There’s a wonderful moment toward the end of “Expelled: No Intelligence Allowed,” Ben Stein’s new documentary on the intelligent design controversy, where Oxford zoologist and outspoken atheist Richard Dawkins speculates on how life came to be. Beings from somewhere else in the universe, he says, may have developed self-replicating molecules and planted them in the primordial ooze, giving birth to the first single-celled organisms and the great chain of evolution. Even cold-eyed rationalists, it seems, have their creation myths. To see Dawkins pitch his, hedging and hemming as he goes, is more than odd; it’s daffily sweet.
That Dawkins has the best moment in a film advocating for intelligent design, however, spells trouble for “Expelled.” For Dawkins, author of the best-selling book “The God Delusion,” intelligent design is one particularly virulent symptom of a broader ill known as religious faith. This is precisely what the intelligent design people in the film tell us their inquiry is not about, and precisely what their opponents tell us it is.
And it’s the non-religious aspects of intelligent design Stein tries to convince us we should be worried about. In his rather ham-handed opening scenes, full of foreboding references to the splitting of Berlin by Communist Germany and our own civil-rights battles of the 1960s, Stein sells us his movie as an investigation into why intelligent design has been suppressed on university campuses. He is shocked to find that some qualified scientists have been sidelined, denied tenure, and even fired for entertaining thoughts about a conscious creator. A former White House speechwriter, author, actor and television personality, Stein here plays the slightly befuddled, increasingly outraged Everyman—a role perfected by Michael Moore—on a quest for answers.
His interviews with those who have been “expelled” for their association with intelligent design are often poignant and impassioned. The astronomer Guillermo Gonzales, denied tenure last year by Iowa State University, has a quiet sincerity that summons one’s protective instinct. Stephen C. Meyer radiates the authentic outrage of a man whose sanity has been questioned. Their point, as it is presented here, is simple: If Darwin’s theory of evolution cannot fully explain the origins of life, why not give them room to seek other explanations?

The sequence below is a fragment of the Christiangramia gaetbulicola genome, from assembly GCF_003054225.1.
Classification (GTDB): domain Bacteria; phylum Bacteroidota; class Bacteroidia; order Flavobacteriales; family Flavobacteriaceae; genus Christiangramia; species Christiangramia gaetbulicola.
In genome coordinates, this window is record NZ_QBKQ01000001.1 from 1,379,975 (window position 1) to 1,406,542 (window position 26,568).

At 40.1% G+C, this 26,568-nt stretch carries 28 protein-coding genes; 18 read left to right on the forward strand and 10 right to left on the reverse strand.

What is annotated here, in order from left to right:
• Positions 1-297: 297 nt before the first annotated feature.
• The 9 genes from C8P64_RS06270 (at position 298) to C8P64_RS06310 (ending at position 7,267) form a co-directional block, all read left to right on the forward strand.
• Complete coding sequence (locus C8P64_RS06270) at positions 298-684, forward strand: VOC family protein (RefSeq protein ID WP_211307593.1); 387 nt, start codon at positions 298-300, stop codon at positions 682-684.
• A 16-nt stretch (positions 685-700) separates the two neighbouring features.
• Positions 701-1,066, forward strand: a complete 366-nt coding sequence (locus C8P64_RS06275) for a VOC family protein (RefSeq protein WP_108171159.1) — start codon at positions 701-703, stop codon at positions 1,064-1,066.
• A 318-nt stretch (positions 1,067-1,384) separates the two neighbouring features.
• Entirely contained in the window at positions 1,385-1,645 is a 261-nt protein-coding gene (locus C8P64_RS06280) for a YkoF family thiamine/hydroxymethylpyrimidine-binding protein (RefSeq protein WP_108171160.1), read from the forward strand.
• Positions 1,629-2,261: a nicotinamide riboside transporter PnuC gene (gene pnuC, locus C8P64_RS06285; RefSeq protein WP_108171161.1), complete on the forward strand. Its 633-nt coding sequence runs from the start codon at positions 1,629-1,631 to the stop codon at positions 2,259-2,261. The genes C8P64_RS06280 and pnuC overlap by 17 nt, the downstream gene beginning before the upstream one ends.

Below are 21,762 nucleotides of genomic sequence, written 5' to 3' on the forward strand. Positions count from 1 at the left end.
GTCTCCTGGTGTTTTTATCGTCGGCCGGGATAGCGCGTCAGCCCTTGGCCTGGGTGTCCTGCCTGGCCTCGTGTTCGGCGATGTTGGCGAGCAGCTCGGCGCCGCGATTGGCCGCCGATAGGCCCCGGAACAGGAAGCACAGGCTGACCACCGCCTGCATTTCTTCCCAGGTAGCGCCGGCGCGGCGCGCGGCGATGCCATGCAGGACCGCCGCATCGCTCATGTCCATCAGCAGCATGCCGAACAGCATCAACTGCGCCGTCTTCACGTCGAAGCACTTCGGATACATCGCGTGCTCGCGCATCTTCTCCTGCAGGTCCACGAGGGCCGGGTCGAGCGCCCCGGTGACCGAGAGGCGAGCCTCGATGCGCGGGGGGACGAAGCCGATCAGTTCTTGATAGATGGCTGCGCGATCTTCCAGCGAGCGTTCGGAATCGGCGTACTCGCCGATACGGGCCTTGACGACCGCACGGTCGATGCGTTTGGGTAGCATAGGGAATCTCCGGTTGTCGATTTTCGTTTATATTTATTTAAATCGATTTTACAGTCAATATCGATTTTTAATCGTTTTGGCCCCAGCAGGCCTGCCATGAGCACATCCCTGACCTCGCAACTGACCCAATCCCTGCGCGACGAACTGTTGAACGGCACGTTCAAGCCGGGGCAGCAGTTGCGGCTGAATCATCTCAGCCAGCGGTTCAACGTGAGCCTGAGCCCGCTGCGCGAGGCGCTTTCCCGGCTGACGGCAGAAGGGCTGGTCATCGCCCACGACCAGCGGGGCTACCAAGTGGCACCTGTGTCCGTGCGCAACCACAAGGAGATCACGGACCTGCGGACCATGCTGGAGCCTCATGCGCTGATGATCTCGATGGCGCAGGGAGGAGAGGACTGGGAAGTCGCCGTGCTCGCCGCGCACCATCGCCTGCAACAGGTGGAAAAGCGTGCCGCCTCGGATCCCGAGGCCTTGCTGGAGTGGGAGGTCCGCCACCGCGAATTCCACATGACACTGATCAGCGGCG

It’s a perfectly good question, but Stein soon abandons it to chase others. Some are interesting—does serious scientific inquiry necessarily lead to atheism?; others are provocative—did Darwinism lead to the Holocaust? But soon all the questions, for Stein, boil down to the Biggie: does God exist or not? In his showdown with Dawkins, Stein quizzes the scientist on whether he believes in Yahweh, Allah, Shiva—anyone? No, no, and no, come the answers, but as Stein mutely glares in triumph, what’s left of his film’s argument goes down the tubes.
Not that the argument was ever very serious. Along with his interview footage, he mixes in archive material from the building of the Berlin Wall, outdated P.R. reels and educational filmstrips, all ridiculing “the establishment,” until “Expelled” starts to play like an evangelical “Reefer Madness.” (Beefing up the Michael Moore parallels, Charlton Heston is shown here getting hosed down by a hirsute, Darwin-gone-wrong prison guard from one of the “Planet of the Apes” flicks.) Other propaganda techniques are more subtle. The camera repeatedly scrolls the texts of what appear to be dossiers on persecuted scientists, complete with passages censored with thick black marker: only by peering closely do we see that the documents wouldn’t pass even Dan Rather’s smell-o-meter.
Stein’s gimmicks often intrude just as professors on either side of the debate are getting to their best points. One disappointed scientist posits that the academic community’s vociferous rejection of intelligent design has something to do with funding. The pursuit of science depends in this country on grants from foundations and even governmental bodies that are susceptible to nonscientific pressures in their decision-making, including politics and religion; in this arena, intelligent design may be seen as unfair competition. It’s a jarring moment of relevance, but no sooner has the word “money” been blurted than Stein cuts away. Earlier, Michael Shermer, editor of the rationalist journal “Skeptic,” floats the idea that “there was more to” one case of scientific ostracism than simple prejudice. Was there? Stein exhibits no curiosity.
Like many cannonades in the culture wars, “Expelled” is designed to not to scatter the enemy, but to hearten the loyal. After the Potemkin battle is inevitably won, Stein is sure to award himself a gaily ribboned medal. His own peroration is intercut with footage of President Ronald Reagan speaking in Berlin, challenging Gorbachev to “tear down this wall,” equating “Expelled” with the fight against Communist oppression and Stein himself to the Great Communicator. If you believe that one, you’ll believe we were put here by space aliens.